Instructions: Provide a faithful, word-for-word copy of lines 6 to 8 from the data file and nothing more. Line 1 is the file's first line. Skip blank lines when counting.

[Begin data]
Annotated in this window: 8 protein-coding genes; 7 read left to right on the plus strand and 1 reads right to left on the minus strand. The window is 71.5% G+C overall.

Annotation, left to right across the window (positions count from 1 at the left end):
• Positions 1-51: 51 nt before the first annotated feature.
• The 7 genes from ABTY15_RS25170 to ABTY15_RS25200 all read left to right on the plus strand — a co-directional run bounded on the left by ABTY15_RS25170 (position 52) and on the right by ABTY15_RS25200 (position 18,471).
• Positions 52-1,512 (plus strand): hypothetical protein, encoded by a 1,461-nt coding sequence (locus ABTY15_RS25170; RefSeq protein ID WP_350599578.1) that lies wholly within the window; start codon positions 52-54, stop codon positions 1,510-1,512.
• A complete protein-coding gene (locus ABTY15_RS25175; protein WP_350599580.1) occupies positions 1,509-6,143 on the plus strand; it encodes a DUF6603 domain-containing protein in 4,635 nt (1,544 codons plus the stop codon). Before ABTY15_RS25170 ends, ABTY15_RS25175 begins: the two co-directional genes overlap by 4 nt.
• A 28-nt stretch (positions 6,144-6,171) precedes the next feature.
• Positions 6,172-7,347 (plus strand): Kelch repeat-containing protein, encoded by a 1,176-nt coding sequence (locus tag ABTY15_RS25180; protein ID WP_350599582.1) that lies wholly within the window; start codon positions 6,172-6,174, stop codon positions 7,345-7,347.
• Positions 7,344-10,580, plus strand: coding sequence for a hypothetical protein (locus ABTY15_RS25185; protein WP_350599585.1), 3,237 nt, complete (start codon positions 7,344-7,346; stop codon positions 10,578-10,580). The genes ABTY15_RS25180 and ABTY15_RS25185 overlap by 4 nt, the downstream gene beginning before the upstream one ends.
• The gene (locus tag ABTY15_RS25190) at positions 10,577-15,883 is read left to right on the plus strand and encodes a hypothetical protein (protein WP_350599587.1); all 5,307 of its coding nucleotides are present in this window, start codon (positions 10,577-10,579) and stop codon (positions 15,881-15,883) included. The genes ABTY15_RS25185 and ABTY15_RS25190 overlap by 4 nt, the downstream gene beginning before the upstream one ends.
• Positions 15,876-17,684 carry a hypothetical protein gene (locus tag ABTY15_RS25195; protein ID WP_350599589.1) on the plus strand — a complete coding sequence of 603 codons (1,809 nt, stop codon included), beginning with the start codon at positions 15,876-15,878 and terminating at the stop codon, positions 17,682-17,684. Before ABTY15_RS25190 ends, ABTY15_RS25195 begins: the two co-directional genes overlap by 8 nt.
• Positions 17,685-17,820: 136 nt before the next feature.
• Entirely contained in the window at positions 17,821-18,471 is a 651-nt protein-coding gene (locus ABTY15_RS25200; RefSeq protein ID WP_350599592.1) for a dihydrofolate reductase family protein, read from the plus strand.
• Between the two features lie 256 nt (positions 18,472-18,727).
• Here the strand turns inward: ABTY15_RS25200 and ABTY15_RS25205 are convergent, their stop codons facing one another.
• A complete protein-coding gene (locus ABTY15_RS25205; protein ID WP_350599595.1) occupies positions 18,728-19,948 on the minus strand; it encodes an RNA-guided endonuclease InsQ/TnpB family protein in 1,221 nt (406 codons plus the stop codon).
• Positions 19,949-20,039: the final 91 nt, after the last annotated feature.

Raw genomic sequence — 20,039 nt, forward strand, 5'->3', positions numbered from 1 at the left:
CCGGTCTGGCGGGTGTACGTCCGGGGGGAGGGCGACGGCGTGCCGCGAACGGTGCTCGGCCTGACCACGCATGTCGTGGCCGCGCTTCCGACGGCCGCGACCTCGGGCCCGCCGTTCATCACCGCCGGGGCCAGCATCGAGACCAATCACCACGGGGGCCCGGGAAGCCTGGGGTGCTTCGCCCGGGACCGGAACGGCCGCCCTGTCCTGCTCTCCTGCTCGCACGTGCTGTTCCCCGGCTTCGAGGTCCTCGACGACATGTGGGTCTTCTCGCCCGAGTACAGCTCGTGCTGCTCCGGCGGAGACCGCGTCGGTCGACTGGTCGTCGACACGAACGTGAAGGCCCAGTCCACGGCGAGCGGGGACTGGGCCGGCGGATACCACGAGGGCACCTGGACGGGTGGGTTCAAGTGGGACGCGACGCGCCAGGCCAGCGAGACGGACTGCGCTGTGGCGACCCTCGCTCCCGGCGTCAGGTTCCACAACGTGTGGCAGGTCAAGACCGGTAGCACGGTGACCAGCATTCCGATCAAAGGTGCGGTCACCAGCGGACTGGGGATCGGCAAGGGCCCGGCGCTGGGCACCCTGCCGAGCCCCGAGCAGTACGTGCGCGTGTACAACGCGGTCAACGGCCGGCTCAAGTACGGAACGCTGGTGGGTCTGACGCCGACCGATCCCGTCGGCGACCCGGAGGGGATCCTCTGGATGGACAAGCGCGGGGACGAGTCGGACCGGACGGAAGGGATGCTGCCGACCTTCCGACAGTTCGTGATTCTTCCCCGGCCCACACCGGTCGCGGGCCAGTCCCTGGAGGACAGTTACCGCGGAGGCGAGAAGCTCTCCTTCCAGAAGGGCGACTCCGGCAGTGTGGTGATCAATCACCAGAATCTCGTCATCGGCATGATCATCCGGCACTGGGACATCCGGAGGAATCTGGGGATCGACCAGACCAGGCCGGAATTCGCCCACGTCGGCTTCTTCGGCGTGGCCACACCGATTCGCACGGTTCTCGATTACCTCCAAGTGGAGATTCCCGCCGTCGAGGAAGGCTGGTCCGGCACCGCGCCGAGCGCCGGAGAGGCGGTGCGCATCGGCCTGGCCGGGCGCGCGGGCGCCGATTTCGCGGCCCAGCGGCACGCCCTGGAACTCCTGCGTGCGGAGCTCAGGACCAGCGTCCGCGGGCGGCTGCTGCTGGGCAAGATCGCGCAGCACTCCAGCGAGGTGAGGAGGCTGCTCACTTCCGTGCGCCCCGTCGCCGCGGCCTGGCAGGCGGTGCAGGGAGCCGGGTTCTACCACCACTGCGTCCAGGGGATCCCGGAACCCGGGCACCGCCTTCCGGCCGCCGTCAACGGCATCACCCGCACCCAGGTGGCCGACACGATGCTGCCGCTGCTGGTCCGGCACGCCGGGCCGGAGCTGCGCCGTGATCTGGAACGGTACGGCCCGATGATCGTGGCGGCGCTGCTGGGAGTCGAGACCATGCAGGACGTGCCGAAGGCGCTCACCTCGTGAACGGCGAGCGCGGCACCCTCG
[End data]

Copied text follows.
• A complete protein-coding gene (locus ABTY15_RS25175; protein WP_350599580.1) occupies positions 1,509-6,143 on the plus strand; it encodes a DUF6603 domain-containing protein in 4,635 nt (1,544 codons plus the stop codon). Before ABTY15_RS25170 ends, ABTY15_RS25175 begins: the two co-directional genes overlap by 4 nt.
• A 28-nt stretch (positions 6,144-6,171) precedes the next feature.
• Positions 6,172-7,347 (plus strand): Kelch repeat-containing protein, encoded by a 1,176-nt coding sequence (locus tag ABTY15_RS25180; protein ID WP_350599582.1) that lies wholly within the window; start codon positions 6,172-6,174, stop codon positions 7,345-7,347.